Infield Competition Drill

Square Race Game

Baseball and Fastpitch Softball


This Infield Competition Drill article is excerpted from our new book Skill Building Competitions for Baseball and Fastpitch Softball (click the link for details).


For recommendations on how and when to use various training methods (dry, heavy bag, pylos, tee, toss, live, machine, etc.) and to shop for practical and durable training equipment, click on the link Hitting Training Methods and Aids.


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infield competition drills


Square Race Infield Competition Drill

The Square Race Game effectively develops the quickness of infield throws that are less than base distance. Reducing the time required to field the ball and then release it toward the target is crucial for getting runners out on the close plays. Your defense plays fast and professionally!

Time Allotment:

15 minutes.

Level of Play:

Ten and over.


Eight throw-down bases.

Outdoors or indoors (great for small spaces).

Indoors – Softie Balls; Outdoors – Regulation Balls.

Click the link to shop for Jugs Softie Softballs. Click the link to shop for Jugs Softie Baseballs.


Position four bases in a square, adjusting the distance between bases depending on the type of throw being trained:

  1. Forehand Toss – 10′ to 20′ feet apart.
  2. Backhand Toss – 10′ to 20′ feet apart.
  3. Drop Knee Pivot Throw Left – 20′ to 40′ feet apart.
  4. Drop Knee Pivot Throw Right – 20′ to 40′ feet apart.
  5. Rock-n-fire to the Left (righties, lefties use Pop Feet) – 40′ to 60′ feet apart.
  6. Pop Feet to the Right (righties, lefties use Rock-n-Fire) – 40′ to 60′ feet apart.


  • Four to six players per team; one or two players positioned at each base.
  • The ball rotates around all four bases.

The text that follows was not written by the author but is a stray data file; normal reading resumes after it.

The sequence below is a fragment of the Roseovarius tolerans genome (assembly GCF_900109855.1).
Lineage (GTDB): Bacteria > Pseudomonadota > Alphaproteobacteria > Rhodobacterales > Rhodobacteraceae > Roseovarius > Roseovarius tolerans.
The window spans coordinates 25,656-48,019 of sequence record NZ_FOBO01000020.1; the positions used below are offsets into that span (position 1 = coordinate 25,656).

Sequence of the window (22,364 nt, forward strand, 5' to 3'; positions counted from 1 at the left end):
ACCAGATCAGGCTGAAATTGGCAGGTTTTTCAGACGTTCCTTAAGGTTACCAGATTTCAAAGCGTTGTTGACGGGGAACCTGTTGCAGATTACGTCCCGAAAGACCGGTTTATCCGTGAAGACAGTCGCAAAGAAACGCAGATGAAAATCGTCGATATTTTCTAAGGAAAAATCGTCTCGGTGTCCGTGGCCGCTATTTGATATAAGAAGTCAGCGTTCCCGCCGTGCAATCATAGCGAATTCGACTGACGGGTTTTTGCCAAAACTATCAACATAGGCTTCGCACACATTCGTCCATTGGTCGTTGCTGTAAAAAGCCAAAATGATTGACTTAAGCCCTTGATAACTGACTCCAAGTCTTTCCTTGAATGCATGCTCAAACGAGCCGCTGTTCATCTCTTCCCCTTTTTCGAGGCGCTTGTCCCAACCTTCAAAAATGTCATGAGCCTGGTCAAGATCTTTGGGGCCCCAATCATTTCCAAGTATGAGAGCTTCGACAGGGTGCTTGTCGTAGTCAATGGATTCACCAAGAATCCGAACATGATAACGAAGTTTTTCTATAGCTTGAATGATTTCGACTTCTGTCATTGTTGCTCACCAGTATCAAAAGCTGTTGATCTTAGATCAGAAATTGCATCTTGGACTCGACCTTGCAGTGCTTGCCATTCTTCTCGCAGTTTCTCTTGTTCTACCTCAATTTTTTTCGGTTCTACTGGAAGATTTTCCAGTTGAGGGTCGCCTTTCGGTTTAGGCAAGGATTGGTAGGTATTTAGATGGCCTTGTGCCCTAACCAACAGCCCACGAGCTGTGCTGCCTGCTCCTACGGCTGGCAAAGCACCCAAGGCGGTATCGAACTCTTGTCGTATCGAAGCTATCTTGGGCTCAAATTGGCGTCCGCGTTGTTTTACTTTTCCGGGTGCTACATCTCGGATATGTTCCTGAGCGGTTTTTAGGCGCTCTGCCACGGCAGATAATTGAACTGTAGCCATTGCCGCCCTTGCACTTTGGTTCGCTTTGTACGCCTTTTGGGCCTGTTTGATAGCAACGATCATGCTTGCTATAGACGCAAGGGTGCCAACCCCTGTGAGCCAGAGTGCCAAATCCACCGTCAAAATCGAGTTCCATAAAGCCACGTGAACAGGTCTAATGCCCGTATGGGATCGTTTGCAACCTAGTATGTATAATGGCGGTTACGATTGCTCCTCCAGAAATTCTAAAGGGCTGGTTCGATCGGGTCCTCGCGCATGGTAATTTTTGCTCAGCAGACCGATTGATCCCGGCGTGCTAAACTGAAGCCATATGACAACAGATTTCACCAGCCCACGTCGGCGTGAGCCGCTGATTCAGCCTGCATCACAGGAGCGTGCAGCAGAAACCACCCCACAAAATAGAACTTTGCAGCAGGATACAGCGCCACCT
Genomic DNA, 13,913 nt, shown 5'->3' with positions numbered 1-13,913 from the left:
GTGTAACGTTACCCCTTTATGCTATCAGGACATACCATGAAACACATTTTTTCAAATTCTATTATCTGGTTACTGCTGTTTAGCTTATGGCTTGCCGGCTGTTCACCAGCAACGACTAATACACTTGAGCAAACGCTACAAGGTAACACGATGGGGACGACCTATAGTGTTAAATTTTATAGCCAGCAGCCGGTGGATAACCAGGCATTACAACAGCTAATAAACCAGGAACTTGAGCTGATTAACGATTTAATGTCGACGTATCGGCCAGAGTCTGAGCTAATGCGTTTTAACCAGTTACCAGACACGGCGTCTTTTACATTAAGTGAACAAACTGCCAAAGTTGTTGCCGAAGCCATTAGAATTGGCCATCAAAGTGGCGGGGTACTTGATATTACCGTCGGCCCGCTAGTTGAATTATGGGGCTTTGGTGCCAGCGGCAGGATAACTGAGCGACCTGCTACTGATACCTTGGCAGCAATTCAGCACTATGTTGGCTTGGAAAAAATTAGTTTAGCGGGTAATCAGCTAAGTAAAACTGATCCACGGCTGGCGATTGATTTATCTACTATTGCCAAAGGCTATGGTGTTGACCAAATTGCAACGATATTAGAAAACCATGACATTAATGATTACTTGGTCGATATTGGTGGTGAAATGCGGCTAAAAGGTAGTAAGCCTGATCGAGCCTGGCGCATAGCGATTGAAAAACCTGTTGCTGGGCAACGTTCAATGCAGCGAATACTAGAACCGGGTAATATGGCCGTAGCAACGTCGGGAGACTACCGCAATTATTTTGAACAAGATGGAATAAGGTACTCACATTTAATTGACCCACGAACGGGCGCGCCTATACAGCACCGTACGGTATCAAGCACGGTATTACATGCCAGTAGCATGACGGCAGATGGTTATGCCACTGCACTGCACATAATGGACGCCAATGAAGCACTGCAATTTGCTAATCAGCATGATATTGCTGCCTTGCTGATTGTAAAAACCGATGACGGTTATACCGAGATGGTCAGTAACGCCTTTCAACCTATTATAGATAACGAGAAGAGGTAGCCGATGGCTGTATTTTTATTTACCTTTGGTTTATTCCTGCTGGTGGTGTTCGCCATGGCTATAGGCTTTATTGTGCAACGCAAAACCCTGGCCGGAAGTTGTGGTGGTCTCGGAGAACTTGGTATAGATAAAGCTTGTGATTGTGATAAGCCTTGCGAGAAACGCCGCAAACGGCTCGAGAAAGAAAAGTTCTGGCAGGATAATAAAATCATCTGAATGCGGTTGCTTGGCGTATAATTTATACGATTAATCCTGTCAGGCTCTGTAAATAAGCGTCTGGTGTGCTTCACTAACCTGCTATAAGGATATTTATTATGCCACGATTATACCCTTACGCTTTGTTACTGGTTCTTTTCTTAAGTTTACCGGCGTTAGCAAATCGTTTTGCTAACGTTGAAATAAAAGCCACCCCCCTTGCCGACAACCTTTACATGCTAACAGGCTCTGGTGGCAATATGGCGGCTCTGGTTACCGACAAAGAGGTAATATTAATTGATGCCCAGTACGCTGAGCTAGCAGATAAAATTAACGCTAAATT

• The ball begins with one player for each team. This player rolls an easy ground ball to the player positioned on the base to their right (or left depending on the throw being trained). After they roll the grounder, they follow the ball to that base.
  • The player receiving the ground ball performs one of the six throwing skills (see the previous page) depending on the distance of the bases and the direction the ball (left or right) is circling the square. The throw goes to the player on the base next in the rotation. Then, the thrower follows the ball to that base.
  • The next player catches the ball and rolls a ground ball to the next base and follows.
  • Players alternate ground balls and throws, always following the ball to the next base, so every player rolls a ground ball or throws every other time.
  • If there is an error in fielding or throwing, the player at the base chases the ball and returns to the base they were at before rolling or throwing. Play continues during this time, with the other team catching up or taking the lead.
  • The first team to move the ball around the square five times is the winner.
  • If there are only enough players for one team, use a stopwatch to record the time to complete five circuits around the square. Then, try to beat the team record for the quickest time.


  • There is no rearward then forward throwing motion on tosses. Instead, the tossing hand goes from the glove directly toward the target. Players soon learn that this makes the circuit quicker, thereby developing the habit of a quick release on all tosses.
  • To avoid a high and looping toss, the throwing arm should move parallel to the ground on backhand tosses.
  • On drop knee pivots (images below), the player fields the ball and pivots on both feet. The rear knee drops toward the ground to help stay low. Raising the torso upward takes time! There is no step toward the base as this is not needed to make a short throw. Keep the throwing motion very short; sidearm is OK. Compact movements increase quickness.

  • Rock-n-fire throws (image below) are similar to pivot throws in that neither uses a step toward the target. However, since rock-n-fires are a little longer in distance, the fielder shifts weight to the rear leg to gain momentum into the throw.

  • For the Pop Feet throw, the fielder jumps quickly with both feet simultaneously, staying low, to turn toward the target. This quick exchange of foot position is faster than doing a pivot turn on one foot then stepping toward the target. After the jump turn, the fielder then makes a rock-n-fire throw to the base.



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step by step hitting fundamentalsClick on Building the High-Level Swing Series to learn more about our new books series containing a detailed and comprehensive description of 100 hitting fundamentals and 140 step-by-step drills that efficiently construct the batting swing from the ground up.

In the Building Rome Series of books, the construction of skills are in functional order, providing a “roadmap” to becoming a great hitter.

All baseball and fastpitch softball players can “climb the Roman Coliseum steps” to become a powerful and productive hitter.

Enjoy the quest!